Thursday, November 18, 2004
5:00 - 7:00 p.m.
the Congressional Budge Office released a report titled "Copyright
Issues in Digital Media." The report defined copyright
as an instrument "for allocating creative resources,"
not an "absolute, inviolable set of rights to which either
creators or consumers are entitled." But how do such apparently
even-handed principles work out in practice? And what are the
constitutional and intellectual principles that lie behind the
idea of copyright? What lessons for current arguments over the
downloading of music or films are embedded in the history of
copyright? How is patent law different from copyright law? As
part of this ongoing conversation about creativity, ownership
and the powers of technology, the Forum is planning a series
of panels on specific aspects of the copyright wars.
Recent copyright forums.
L. Ferullo is director of the Purdue University Copyright
Office, which was established in 2000 and provides advice and
guidance to faculty and staff on copyright issues. Prior to
joining Purdue University, Ferullo had a solo law practice in
Boston specializing in copyright law.
Meurer is a professor at the Boston University School
of Law where he teaches courses on patents, intellectual property,
and public policy toward the high-tech industry.
FERULLO said that passage of the Digital
Millennium Copyright Act of 1998 (DMCA) and the Technology
Education and Copyright Harmonization (Teach) Act (2002), which
defined “fair use” of copyrighted materials for
distance learning, have made universities increasingly responsible
for disseminating crucial copyright information to their constituencies.
to the Teach
Act Web pages on Purdue University’s Web site as an
example of how a university provides educators with useful copyright
information. The pages contain analysis of the law, and a checklist
to help educators determine whether materials are eligible for
fair use within the distance-learning environment.
On the issue of peer-to-peer file sharing, she said that schools
are increasingly opting for license agreements that allow students
and others to download music for a service fee. Purdue, for
example, purchased a license that allows music sharing, and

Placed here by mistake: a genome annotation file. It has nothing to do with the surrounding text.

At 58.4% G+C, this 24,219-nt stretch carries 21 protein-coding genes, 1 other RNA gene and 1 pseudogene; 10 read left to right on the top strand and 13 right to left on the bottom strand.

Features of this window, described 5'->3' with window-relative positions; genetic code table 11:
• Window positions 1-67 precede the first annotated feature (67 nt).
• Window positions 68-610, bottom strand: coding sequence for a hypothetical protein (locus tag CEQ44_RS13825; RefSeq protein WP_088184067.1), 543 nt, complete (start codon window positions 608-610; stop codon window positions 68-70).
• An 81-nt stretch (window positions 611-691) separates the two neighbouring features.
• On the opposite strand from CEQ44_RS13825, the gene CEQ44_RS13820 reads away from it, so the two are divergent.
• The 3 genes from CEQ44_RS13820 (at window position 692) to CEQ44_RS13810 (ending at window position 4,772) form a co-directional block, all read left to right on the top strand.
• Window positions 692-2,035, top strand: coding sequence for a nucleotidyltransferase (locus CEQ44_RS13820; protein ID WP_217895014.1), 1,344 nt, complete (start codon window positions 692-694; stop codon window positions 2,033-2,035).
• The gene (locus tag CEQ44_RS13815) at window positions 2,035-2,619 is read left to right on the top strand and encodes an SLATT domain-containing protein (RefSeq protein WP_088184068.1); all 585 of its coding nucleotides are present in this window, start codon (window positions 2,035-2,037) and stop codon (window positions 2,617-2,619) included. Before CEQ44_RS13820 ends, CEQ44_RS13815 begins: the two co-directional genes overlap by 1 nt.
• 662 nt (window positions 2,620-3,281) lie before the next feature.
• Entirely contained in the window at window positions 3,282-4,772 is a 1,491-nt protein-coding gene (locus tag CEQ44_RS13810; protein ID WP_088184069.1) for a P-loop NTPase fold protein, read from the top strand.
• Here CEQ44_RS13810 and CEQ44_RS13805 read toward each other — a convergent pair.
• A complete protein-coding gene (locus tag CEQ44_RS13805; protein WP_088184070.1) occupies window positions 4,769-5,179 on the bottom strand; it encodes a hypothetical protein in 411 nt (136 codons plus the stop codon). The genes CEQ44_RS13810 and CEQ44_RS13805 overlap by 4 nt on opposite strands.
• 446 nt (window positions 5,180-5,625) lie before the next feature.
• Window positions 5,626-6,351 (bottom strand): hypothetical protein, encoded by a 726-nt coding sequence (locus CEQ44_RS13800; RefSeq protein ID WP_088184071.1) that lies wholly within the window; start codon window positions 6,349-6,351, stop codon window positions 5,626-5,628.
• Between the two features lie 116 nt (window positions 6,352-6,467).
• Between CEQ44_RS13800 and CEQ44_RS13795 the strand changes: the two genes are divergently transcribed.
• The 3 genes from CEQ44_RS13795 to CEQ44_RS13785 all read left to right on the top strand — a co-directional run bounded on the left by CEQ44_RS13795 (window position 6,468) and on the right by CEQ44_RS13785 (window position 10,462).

will soon extend it to the online sharing of movies. She said
UCLA has deployed a system that disconnects a user from the
Internet and notifies them when they have violated copyright.
controls could inhibit academic research by imposing criminal
charges on those who circumvent anti-piracy codes in their research,
she said. A Princeton scholar, for example, was prosecuted when
his dissertation included information about circumventing the
copy protection code on Adobe’s Ebooks.
there is general agreement that the public should not have to
pay twice for government-funded research, prevailing systems
of publication often place crucial research findings in expensive
professional journals, which then sell it back to the universities
via library subscriptions. Some universities are turning to
alternative licensing and publishing agreements such as those
offered by Creative Commons,
or engaging in open access initiatives such as MIT’s
OpenCourseWare to offset the increased costs and loss of
copyright control sometimes associated with journal publishing.
said that many library services such as interlibrary loans,
electronic reserves and 24/7 online reference help are burdened
by issues of copyright. Increasingly, new companies such as
as intermediaries, taking on copyright-permission, licensing
and content management roles. This adds another complex and
costly item to budgets already strained and threatened.
by criticizing the repeated extension of copyright protection
-- now the life of the author plus 70 years – and erosion
of the fair use exemption, the legally protected use of copyrighted
materials for educational purposes. Practical copyright policy
should be collaborative, she said, and aim at balancing the
rights of owners and users.
MEURER said that although he is a strong proponent
of fair use he would describe “what’s right with
the copyright system” and speak, to some degree, from
an industry perspective.
out the basics of copyright law, saying that copyright exists
from the moment of fixation or creation – “the moment
pen is lifted from paper or finger from the keyboard”
– and does not need to be registered with any official
body. Patents, on the other hand, protect inventions and an
application for a patent must be reviewed by the U.S. Patent
Office to determine if it can be granted. Copyright protects
expression, not fact or idea, he explained. Patents cover function
content, which is the domain of copyright. Both copyright and
patent protect software but in different ways. While all software
is copyrighted, not all of it is patented. Patent protection
is more extensive, protecting features such as algorithms, but
does not last as long as copyright protection.
The primary tool